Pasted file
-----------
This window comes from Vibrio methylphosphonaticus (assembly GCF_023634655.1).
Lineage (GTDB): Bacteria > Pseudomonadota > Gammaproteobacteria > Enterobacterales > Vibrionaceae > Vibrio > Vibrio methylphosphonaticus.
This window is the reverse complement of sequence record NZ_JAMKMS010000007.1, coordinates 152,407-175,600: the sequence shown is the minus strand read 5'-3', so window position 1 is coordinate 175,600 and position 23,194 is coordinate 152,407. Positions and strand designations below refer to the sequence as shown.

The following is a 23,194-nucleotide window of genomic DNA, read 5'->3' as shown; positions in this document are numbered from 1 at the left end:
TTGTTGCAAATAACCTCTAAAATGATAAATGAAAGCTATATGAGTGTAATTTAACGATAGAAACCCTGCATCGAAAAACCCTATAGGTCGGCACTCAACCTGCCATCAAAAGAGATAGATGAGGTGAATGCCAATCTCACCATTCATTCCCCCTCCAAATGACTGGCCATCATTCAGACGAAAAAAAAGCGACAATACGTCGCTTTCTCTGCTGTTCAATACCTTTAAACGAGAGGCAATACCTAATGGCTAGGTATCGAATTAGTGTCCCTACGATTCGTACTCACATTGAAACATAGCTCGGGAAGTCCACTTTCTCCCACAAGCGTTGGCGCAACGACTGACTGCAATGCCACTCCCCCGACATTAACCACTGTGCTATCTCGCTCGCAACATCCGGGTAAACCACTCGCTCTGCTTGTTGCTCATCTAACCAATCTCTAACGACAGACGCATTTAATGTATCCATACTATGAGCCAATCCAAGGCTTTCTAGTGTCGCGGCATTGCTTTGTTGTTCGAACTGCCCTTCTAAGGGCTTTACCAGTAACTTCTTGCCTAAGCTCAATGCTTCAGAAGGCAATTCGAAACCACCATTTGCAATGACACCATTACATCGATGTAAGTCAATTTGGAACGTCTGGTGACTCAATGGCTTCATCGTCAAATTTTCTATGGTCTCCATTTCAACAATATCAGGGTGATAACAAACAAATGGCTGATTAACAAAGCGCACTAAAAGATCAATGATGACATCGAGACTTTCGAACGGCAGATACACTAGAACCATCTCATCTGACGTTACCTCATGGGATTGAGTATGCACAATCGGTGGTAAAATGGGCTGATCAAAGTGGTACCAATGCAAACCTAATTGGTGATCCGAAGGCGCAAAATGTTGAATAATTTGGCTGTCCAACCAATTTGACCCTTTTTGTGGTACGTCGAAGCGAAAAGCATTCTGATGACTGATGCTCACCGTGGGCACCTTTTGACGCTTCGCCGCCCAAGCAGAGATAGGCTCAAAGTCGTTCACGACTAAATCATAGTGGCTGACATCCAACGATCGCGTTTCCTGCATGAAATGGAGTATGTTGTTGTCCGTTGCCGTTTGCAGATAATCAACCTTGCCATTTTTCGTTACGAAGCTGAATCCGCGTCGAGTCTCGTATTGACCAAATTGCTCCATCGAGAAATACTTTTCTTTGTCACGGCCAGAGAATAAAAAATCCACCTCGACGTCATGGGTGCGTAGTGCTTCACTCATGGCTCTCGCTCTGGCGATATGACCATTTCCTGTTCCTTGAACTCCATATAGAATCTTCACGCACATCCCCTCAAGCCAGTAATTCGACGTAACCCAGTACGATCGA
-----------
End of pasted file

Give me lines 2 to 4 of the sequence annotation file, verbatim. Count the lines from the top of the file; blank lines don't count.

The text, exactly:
Lineage (GTDB): Bacteria > Pseudomonadota > Gammaproteobacteria > Enterobacterales > Vibrionaceae > Vibrio > Vibrio methylphosphonaticus.
This window is the reverse complement of sequence record NZ_JAMKMS010000007.1, coordinates 152,407-175,600: the sequence shown is the minus strand read 5'-3', so window position 1 is coordinate 175,600 and position 23,194 is coordinate 152,407. Positions and strand designations below refer to the sequence as shown.

The following is a 23,194-nucleotide window of genomic DNA, read 5'->3' as shown; positions in this document are numbered from 1 at the left end: